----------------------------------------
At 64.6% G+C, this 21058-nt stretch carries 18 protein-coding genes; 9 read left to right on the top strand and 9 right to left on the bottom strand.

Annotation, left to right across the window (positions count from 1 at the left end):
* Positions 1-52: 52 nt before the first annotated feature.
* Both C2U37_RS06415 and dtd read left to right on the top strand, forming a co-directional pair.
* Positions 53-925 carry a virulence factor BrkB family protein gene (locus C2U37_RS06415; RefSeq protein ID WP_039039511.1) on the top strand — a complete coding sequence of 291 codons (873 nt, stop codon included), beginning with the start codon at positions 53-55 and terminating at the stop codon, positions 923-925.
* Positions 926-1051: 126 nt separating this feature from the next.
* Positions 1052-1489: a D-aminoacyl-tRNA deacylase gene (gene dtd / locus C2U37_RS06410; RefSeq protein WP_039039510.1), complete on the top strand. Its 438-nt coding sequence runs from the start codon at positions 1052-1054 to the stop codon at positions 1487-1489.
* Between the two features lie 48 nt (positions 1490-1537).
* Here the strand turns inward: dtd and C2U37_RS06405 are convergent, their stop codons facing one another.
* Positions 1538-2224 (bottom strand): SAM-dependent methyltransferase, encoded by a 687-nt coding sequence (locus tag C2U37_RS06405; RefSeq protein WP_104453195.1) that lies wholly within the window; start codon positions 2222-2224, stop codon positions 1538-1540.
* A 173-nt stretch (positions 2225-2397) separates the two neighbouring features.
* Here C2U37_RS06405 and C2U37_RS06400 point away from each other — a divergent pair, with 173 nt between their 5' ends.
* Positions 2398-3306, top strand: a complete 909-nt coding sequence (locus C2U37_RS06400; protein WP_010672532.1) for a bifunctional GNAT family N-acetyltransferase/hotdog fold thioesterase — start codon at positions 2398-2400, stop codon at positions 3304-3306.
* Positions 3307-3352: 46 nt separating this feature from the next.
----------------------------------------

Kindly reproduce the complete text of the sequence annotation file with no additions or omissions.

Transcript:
At 64.6% G+C, this 21058-nt stretch carries 18 protein-coding genes; 9 read left to right on the top strand and 9 right to left on the bottom strand.

Annotation, left to right across the window (positions count from 1 at the left end):
* Positions 1-52: 52 nt before the first annotated feature.
* Both C2U37_RS06415 and dtd read left to right on the top strand, forming a co-directional pair.
* Positions 53-925 carry a virulence factor BrkB family protein gene (locus C2U37_RS06415; RefSeq protein ID WP_039039511.1) on the top strand — a complete coding sequence of 291 codons (873 nt, stop codon included), beginning with the start codon at positions 53-55 and terminating at the stop codon, positions 923-925.
* Positions 926-1051: 126 nt separating this feature from the next.
* Positions 1052-1489: a D-aminoacyl-tRNA deacylase gene (gene dtd / locus C2U37_RS06410; RefSeq protein WP_039039510.1), complete on the top strand. Its 438-nt coding sequence runs from the start codon at positions 1052-1054 to the stop codon at positions 1487-1489.
* Between the two features lie 48 nt (positions 1490-1537).
* Here the strand turns inward: dtd and C2U37_RS06405 are convergent, their stop codons facing one another.
* Positions 1538-2224 (bottom strand): SAM-dependent methyltransferase, encoded by a 687-nt coding sequence (locus tag C2U37_RS06405; RefSeq protein WP_104453195.1) that lies wholly within the window; start codon positions 2222-2224, stop codon positions 1538-1540.
* A 173-nt stretch (positions 2225-2397) separates the two neighbouring features.
* Here C2U37_RS06405 and C2U37_RS06400 point away from each other — a divergent pair, with 173 nt between their 5' ends.
* Positions 2398-3306, top strand: a complete 909-nt coding sequence (locus C2U37_RS06400; protein WP_010672532.1) for a bifunctional GNAT family N-acetyltransferase/hotdog fold thioesterase — start codon at positions 2398-2400, stop codon at positions 3304-3306.
* Positions 3307-3352: 46 nt separating this feature from the next.